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Type: Article
Published: 2022-06-30
Page range: 276–284
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Another strange holometabolan larva from Kachin amber—the enigma of the beak larva (Neuropteriformia)

Ludwig-Maximilians-Universität München, Biocenter, Großhaderner Str. 2, 82152 Planegg-Martinsried, Germany; GeoBio-Center at LMU, Richard-Wagner-Str. 10, 80333 München, Germany
Ludwig-Maximilians-Universität München, Biocenter, Großhaderner Str. 2, 82152 Planegg-Martinsried, Germany; GeoBio-Center at LMU, Richard-Wagner-Str. 10, 80333 München, Germany
Myanmar amber Burmese amber Cretaceous Holometabola Neuropteriformia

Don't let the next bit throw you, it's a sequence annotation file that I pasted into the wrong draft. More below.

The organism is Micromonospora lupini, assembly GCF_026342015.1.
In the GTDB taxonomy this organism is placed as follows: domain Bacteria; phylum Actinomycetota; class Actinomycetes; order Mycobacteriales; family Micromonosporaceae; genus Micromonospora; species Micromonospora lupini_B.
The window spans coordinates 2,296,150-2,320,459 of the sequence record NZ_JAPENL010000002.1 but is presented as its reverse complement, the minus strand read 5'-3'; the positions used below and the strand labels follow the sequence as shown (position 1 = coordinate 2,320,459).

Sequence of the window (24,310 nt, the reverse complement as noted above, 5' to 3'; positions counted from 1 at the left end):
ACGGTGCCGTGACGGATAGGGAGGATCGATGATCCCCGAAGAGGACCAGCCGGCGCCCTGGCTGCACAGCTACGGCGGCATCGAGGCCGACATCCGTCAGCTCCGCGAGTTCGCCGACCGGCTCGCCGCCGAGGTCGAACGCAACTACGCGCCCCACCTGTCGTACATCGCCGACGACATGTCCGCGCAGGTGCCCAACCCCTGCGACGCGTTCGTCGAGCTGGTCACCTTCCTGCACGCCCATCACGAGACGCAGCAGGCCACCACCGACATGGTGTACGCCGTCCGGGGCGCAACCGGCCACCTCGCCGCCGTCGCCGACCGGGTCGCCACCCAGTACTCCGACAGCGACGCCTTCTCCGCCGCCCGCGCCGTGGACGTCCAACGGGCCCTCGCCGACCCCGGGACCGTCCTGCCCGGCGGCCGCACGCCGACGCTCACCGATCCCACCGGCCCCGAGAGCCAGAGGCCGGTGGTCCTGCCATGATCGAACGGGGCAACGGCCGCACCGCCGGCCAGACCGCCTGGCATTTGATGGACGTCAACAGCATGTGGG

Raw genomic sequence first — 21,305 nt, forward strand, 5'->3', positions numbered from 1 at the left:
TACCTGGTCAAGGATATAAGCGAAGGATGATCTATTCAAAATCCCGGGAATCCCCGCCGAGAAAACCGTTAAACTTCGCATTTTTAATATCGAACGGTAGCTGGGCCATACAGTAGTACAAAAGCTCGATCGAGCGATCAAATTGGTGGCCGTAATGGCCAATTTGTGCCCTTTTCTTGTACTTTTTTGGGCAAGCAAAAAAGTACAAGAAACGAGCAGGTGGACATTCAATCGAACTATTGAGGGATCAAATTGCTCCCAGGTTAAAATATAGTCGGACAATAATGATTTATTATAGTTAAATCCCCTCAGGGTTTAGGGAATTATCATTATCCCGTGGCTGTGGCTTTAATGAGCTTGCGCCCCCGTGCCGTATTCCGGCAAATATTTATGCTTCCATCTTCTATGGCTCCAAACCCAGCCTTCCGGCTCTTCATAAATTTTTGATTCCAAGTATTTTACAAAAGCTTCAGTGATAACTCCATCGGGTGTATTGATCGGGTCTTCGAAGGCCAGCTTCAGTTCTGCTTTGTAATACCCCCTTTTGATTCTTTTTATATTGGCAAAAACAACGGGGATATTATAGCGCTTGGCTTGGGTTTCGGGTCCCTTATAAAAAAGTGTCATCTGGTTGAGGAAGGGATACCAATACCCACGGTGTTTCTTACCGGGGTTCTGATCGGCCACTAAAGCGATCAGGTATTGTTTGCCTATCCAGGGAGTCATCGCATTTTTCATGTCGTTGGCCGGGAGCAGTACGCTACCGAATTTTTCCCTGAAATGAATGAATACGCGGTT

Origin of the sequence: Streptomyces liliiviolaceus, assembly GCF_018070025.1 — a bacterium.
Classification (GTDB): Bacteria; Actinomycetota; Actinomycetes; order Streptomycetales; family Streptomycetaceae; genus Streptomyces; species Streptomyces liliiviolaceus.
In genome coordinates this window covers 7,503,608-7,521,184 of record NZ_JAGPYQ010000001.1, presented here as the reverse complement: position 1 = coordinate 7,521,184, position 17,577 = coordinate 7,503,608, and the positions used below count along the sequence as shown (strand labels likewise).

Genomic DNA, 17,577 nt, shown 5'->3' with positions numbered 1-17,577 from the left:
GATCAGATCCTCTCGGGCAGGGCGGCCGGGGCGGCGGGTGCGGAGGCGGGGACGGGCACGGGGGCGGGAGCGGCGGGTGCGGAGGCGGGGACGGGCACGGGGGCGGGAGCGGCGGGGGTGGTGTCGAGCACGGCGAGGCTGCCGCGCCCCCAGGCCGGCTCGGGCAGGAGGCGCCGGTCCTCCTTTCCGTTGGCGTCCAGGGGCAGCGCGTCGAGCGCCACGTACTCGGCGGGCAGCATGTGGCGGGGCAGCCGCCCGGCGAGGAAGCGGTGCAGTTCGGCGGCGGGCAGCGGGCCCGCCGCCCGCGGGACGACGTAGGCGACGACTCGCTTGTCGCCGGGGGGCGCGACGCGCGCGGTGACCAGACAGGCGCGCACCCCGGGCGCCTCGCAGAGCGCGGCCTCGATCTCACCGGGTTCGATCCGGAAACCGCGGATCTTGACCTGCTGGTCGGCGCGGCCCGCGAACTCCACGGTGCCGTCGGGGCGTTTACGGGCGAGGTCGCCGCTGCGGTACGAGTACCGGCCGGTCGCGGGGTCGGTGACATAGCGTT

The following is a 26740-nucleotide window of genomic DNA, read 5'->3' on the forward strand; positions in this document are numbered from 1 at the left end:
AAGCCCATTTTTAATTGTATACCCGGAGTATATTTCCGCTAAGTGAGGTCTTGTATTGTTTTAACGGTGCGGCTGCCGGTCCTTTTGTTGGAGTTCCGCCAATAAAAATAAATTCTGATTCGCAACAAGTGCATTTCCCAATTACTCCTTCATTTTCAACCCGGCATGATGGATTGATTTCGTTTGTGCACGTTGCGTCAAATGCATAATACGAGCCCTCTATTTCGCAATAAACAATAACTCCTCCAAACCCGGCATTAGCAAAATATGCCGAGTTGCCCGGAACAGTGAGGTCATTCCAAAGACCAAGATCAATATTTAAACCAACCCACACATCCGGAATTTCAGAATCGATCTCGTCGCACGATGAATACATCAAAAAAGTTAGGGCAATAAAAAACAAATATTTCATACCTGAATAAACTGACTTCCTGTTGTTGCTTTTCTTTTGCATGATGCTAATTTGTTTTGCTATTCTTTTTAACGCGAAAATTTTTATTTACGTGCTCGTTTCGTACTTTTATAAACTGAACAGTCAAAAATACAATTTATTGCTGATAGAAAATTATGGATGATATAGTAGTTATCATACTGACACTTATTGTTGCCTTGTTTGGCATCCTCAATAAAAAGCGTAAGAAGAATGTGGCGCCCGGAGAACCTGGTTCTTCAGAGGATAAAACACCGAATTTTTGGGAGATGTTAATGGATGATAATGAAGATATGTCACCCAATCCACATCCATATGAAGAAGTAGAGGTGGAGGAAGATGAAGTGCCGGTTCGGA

Holometabolan larvae are dominating components of modern terrestrial and freshwater ecosystems and have a significant ecological impact. Also in past ecosystems, various types of such larvae have been present, which is especially well known from ambers from all over the world. During the Cretaceous, holometabolan larvae with a very modern appearance co-occur with those of morphologies totally unknown in the ecosystems of today. One of these morphologies only known from ca. 100-million-year-old Kachin amber from Myanmar is represented by the so-called “beak larvae”, which possess an anteriorly projecting beak-like mouth cone, previously being described from two specimens. We describe here a third specimen as a new species, ?Partisaniferus edjarzembowskii sp. nov. This new species differs from the previously described beak larva species Partisaniferus atrickmuelleri in the shape of the trunk end as well as in lacking a differentiation of the tergites into distinct sclerites and in the absence of abdomen protrusions. We discuss possible aspects of the ontogeny of the beak larvae, including the possibility that the here described specimen and one of the previously known ones are different larval stages of ?P. edjarzembowskii sp. nov. Furthermore, we discuss possible relationships of beak larvae within Neuropteriformia.


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